Defect counts are often considered as measurements of product quality. However, the most important defect count in that respect is by definition unknown; the number of undiscovered errors. Defect counts can be used as indicators of process quality. In doing so, one should avoid assuming simple causal relations. Defect counts can provide useful information but have to be presented with care.
In one of the first projects I joined it was my task to bring the defect process under control. There were hundreds of open defects and they kept coming. At the end of every week I exported the data from the defect management tool and made a few cross-tables in a spreadsheet to show the numbers of defects still open for the next release. We had a weekly meeting to classify and assign new defects and to re-assign old ones. Whenever the workload for the next release became too heavy we would assign some defects to the release after the next. In fact, we spend more than half of the meeting time changing the numbers of the release in which defects ought to ship. As a result, the weekly status report was always optimistic. After a few months my services were no longer needed. I showed someone how to generate the desired reports and the project continued for another year and a half before the plug was pulled and the project had to start all over. In retrospect it is clear to me that things had been going in the wrong direction long before I joined the project and that the weekly status reports hadn't helped one bit to change the course of events. I ease my conscience with the thought that I didn't know then what I know now.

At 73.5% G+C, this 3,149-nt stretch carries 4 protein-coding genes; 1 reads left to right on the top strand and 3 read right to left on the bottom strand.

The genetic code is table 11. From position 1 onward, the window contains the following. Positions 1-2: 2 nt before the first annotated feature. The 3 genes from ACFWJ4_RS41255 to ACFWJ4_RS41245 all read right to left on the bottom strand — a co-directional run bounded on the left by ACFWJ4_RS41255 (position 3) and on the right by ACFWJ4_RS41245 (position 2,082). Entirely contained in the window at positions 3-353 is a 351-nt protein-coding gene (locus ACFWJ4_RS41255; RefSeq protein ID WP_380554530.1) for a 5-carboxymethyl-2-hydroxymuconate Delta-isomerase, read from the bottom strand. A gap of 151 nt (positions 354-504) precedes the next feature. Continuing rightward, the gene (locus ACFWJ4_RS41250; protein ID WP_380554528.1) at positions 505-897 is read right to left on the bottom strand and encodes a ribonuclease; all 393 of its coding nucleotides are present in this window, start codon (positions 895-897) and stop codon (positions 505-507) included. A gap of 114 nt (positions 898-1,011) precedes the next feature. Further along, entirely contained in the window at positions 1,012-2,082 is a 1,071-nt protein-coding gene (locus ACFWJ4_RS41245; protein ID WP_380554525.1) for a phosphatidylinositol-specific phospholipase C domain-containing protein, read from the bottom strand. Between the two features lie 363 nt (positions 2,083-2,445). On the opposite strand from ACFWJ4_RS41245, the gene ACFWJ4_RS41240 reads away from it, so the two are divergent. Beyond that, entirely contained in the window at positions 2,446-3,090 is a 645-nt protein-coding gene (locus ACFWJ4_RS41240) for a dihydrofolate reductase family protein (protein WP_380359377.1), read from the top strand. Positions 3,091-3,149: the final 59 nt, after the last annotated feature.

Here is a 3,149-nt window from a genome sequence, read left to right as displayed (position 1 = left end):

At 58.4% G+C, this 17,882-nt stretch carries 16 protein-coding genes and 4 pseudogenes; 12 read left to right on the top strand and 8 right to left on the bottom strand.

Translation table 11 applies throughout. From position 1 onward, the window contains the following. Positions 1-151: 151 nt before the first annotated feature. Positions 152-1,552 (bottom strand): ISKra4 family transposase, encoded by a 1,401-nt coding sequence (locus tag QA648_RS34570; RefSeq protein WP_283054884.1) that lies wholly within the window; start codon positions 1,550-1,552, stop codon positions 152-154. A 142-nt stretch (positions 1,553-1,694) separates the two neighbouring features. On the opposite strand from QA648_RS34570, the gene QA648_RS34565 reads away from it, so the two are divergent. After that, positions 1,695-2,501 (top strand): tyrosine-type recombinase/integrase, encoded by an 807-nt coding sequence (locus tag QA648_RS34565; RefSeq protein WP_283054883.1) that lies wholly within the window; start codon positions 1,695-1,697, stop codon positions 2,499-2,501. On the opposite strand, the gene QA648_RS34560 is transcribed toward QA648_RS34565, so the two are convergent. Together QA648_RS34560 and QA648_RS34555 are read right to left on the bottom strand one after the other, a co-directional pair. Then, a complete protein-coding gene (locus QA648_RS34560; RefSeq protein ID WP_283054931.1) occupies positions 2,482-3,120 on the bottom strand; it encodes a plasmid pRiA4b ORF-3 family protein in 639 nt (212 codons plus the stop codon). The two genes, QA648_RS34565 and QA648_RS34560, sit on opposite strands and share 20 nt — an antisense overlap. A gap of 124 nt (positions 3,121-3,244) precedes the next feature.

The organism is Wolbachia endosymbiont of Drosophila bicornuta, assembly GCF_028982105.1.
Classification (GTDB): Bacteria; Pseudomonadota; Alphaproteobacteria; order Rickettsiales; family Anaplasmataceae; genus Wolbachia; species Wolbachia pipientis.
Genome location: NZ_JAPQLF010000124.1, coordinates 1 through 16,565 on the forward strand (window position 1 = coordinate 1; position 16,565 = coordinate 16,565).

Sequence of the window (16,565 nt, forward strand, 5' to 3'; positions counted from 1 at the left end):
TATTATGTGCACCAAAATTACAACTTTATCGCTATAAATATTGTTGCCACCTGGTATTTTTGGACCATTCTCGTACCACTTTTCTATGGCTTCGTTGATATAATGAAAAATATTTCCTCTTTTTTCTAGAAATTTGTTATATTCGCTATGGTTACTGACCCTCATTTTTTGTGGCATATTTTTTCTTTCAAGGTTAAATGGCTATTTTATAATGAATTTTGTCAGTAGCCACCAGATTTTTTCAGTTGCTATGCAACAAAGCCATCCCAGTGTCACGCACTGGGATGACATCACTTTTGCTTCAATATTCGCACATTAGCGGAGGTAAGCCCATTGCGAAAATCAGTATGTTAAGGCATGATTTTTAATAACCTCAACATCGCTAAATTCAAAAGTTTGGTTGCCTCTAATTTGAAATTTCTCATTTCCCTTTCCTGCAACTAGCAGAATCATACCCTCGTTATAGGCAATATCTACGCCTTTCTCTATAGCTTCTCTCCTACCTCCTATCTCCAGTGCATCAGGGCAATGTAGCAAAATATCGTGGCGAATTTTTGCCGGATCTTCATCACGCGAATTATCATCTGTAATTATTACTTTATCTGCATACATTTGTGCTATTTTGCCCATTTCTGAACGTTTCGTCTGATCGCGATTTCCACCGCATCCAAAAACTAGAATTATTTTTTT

The idea that "you can't control what you can't measure" (DeMarco, 1982) has been abandoned for some time now. DeMarco himself apologizes for overstating the importance of all kinds of software metrics in 1995: "I can only think of one metric that is worth collecting now and forever: defect count. Any organization that fails to track and type defects is running at less than its optimal level. There are many other metrics that are worth collecting for a while."
In this article I want to focus on the use of defect counts. Therefore we need to realize what they are and what they are not. We also have to realize why we do and do not need them. Only then defect counts can be used effectively in decision making.
What a Defect Count Is and What It Is Not
A defect count is a number of defects that have been discovered. In order to be included in a count a defect has to be logged and classified. The number of severe and still open defects caused by specification errors and found during system test is an example of a specific defect count that might be of interest to somebody.
What does a defect count measure? Things are not always what they seem to be. Kaner and Bond (1994) call this "construct validity". This is a well known concept in social sciences. Does an IQ test really measure intelligence or does it only measure the ability to do IQ tests? Software development is a social activity and that implies lots of variables that affect defect counts.